PALISADE, Colo. (KKCO) -- A new cardiac machine is giving firefighters and EMTs the opportunity to track more symptoms quickly to save time and lives.
Until recently, the Palisade Rural Fire Protection District in Colorado was the only fire department in the county without the up-to-date LifePak-15 cardiac monitor/defibrillator.
The machines can cost upwards of $30,000, but with a $50,000 grant from the Mesa County Federal Mineral Lease District, the department was able to get two new machines.
Joe White, the EMS chief with the Palisade Rural Fire Protection District, said the new monitors will vastly improve the odds of patient survival by shortening the time to go from evaluation of symptoms to treatment by 30 to 60 minutes.
"Our protocol, per Mesa County, is within the first five minutes, we'll have a 12 lead [electrocardiography] done," said White.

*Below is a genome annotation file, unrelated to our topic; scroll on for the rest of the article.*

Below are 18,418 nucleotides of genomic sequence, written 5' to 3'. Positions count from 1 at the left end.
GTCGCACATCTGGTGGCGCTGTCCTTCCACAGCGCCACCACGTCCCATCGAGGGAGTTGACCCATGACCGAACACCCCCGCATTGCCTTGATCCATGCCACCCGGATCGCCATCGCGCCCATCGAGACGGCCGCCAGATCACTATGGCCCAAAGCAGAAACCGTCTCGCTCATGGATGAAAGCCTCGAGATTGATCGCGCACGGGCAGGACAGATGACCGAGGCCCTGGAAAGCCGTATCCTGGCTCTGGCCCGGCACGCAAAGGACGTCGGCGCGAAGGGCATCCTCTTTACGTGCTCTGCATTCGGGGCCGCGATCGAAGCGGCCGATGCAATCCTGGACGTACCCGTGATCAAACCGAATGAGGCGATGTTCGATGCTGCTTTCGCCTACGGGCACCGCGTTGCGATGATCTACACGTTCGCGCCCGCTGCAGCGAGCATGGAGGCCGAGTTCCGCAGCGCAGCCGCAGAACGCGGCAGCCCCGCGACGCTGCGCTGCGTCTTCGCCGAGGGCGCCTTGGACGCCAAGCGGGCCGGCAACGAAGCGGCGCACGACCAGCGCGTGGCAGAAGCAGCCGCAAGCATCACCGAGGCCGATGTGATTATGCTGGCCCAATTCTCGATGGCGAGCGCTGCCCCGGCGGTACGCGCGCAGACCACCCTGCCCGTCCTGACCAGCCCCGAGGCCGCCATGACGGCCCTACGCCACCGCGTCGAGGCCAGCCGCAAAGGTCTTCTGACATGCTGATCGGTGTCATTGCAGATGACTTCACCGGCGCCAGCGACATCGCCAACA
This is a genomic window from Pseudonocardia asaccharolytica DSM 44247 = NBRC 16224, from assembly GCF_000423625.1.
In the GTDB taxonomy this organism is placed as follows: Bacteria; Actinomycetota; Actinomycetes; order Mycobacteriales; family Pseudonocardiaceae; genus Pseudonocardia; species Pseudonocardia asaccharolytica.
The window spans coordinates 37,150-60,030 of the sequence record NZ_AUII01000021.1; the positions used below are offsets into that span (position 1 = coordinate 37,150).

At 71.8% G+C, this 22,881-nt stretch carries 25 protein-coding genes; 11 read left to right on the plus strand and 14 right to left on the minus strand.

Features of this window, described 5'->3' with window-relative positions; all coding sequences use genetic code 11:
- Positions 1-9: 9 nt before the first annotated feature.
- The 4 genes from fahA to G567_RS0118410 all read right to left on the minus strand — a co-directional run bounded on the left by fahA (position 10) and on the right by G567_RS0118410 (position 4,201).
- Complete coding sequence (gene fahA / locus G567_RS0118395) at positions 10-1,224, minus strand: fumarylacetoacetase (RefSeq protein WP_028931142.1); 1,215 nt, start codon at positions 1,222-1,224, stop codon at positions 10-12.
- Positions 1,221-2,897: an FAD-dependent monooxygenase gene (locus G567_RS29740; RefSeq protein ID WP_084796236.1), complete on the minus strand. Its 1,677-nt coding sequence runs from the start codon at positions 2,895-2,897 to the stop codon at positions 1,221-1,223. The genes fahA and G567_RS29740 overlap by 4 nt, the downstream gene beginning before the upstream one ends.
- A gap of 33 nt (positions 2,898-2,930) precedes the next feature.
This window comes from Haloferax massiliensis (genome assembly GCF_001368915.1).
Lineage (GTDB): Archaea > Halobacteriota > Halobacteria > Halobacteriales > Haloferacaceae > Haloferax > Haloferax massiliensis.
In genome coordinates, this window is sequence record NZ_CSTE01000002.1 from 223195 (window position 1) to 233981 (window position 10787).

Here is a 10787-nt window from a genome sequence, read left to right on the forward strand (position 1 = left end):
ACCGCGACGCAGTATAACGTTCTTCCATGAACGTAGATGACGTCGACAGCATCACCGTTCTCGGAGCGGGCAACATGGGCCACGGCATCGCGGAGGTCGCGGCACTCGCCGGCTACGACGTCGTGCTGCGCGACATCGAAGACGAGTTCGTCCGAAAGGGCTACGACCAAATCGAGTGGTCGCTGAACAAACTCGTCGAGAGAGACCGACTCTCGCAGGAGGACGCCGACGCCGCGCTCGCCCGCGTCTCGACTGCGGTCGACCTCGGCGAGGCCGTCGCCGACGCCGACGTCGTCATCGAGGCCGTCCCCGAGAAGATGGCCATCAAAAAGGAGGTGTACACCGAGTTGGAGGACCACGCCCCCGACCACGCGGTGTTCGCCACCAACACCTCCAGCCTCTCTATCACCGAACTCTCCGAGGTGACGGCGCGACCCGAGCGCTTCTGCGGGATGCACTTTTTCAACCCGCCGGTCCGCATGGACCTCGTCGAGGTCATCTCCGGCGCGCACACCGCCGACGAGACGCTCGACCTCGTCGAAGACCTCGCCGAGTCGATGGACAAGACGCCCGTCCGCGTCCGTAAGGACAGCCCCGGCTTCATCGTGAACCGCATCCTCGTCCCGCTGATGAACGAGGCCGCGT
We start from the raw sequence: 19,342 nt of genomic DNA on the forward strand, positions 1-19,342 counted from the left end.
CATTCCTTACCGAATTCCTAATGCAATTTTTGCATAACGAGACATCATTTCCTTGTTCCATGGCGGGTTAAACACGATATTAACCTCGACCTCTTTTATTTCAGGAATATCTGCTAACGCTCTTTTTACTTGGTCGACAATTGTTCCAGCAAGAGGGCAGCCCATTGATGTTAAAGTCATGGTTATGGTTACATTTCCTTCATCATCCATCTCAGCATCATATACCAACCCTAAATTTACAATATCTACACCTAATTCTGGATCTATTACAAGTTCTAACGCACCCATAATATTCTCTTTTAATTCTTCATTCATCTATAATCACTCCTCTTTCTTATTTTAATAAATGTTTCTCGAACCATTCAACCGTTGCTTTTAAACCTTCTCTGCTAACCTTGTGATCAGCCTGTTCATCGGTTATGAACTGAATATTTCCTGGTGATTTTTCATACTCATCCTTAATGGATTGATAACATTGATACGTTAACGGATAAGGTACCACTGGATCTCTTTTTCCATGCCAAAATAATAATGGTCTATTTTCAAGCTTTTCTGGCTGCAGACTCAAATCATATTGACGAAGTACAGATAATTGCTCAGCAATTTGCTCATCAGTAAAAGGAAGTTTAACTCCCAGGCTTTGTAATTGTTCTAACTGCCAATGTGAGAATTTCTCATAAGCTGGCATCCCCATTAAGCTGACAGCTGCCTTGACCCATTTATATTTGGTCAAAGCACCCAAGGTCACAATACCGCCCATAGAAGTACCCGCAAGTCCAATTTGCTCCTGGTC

Once a patient is hooked up to the new machine, all information is sent directly to a hospital.
"The hospital will start getting the cath lab ready and we will save a whole lot of time," said White.
The new tool will not only give first responders more information on scene, but will make the overall process faster for the patient.
“With these lifesavers, being able to have this kind of information at your fingertips builds our confidence and the confidence of the patients," said White.
Dusti Reimer, with the Mesa County Federal Mineral Lease District, said all of the organization is pleased all of the grant money will go directly back into Mesa County.
“It's great. We live here, everyone within the community lives here,” said Reimer. “So we all benefit from it. I benefit from it. You benefit from it. Everybody in the community. So they may not see it, but it's there."
White says the new machines do more than save time.
"We believe we're going to be saving more lives, getting these patients to the hospital," said White.